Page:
I remember the day that I told my mom all I wanted for my birthday was the internet. I didn't really know what it was or why I needed it, but I definitely knew I wanted it. So, about a week later I plopped down at the computer and told the weird thing called a "modem" to dial-up the internet for me. I don't know what I did wrong, but I surely must have screwed something up, because the next thing I knew, this terrible screeching sound came screaming out of the modem, followed by the loudest fuzz and static noise I had ever heard. The only good thing that could come out of the situation, I was sure, was that the inevitable explosion I had brought upon the computer would most likely take me out with it, so I probably wouldn't have to feel my mom's wrath for having blown up our computer and half of the basement.
Of course I did not blow up the computer, or myself, and soon was introduced to the world's most simplistic email (which at the time, was pretty much was all the internet could do for me). I remember sending my first email to my grandmother, who then--within five minutes--replied back, and I thought: Sweet mother of pearl, this is going to change EVERYTHING!
Little did I know that not only was email just the beginning, but it would actually one day lose its luster to a fun little world we have dubbed Social Networking and Web 2.0. With sites such as facebook, myspace, twitter, etc., it seems people are more apt to carry out their interactions through little web worlds such as these, and only really use email for business, professional, and more formal matters. As a result, writing an email has become a bit mundane and even cumbersome, being not quite as instantly gratifying as the other options available. Plus, people know that their more interesting interactions are waiting for them not in their email account, but on their facebook page, because their friend just dropped in to say they agree with your latest status update that "Mondays suck."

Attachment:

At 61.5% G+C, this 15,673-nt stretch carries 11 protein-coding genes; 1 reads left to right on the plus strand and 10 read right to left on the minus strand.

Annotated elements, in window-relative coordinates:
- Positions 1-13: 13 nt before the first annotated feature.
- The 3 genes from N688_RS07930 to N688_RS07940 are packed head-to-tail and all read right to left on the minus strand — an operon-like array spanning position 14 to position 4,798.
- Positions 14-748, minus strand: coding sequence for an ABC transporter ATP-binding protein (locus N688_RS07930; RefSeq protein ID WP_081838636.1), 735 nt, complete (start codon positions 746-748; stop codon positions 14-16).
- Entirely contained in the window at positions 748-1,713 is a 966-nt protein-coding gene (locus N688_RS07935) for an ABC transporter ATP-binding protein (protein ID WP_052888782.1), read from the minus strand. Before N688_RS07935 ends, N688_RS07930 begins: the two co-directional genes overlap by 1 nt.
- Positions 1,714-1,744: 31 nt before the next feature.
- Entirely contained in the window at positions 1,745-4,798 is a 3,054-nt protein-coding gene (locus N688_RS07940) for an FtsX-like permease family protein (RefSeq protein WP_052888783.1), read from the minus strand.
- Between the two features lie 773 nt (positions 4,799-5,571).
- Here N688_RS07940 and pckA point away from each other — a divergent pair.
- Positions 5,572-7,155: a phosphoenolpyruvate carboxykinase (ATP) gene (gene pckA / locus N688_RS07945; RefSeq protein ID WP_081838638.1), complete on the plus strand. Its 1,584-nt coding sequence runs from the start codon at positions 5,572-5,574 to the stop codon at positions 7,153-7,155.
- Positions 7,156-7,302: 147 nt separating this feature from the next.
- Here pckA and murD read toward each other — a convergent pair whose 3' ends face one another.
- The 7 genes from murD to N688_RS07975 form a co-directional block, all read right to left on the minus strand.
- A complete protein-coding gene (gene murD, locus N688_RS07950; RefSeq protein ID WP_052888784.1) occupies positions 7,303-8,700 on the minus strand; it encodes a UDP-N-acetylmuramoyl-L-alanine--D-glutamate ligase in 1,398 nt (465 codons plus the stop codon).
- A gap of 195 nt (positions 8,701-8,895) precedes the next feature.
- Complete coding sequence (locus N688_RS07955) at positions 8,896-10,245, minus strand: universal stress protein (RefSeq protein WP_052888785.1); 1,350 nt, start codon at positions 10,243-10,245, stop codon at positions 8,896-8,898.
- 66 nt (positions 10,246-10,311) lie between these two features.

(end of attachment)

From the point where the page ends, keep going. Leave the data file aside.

The reasons are debatable, as well as whether or not email even is losing any of its relevance, but at the very least the multitude of social networking and communication options available on the web and their growing popularity have led many colleges to ask the question: How can we utilize this? It's something Oberlin has been looking at very seriously, especially considering we currently use email as one of our first lines of communication with students. We often hear responses that a student doesn't check their email, or check it often enough to respond to our time sensitive message. We do follow-up with phone calls, but that has also proven to be ineffective at times, and it's just not always possible to call every single student.
So, with all that setup, what do you think? I invite you to leave your opinion, especially to the following questions:
•What's the best way to get in touch with a student quickly and effectively?
•If Oberlin had more of a presence on sites like facebook, would you want to be contacted and interact with an Oberlin rep that way? If so, what site(s) do you use?
•How do you feel about college reps reading and responding to forums/groups etc. on sites such as College Confidential? Would you welcome a more "official" insight within more "unofficial" platforms?
•Are there any social networking sites where you would have appreciated having the presence of a college rep?
That's my unofficial poll. Thanks for reading and for your feedback!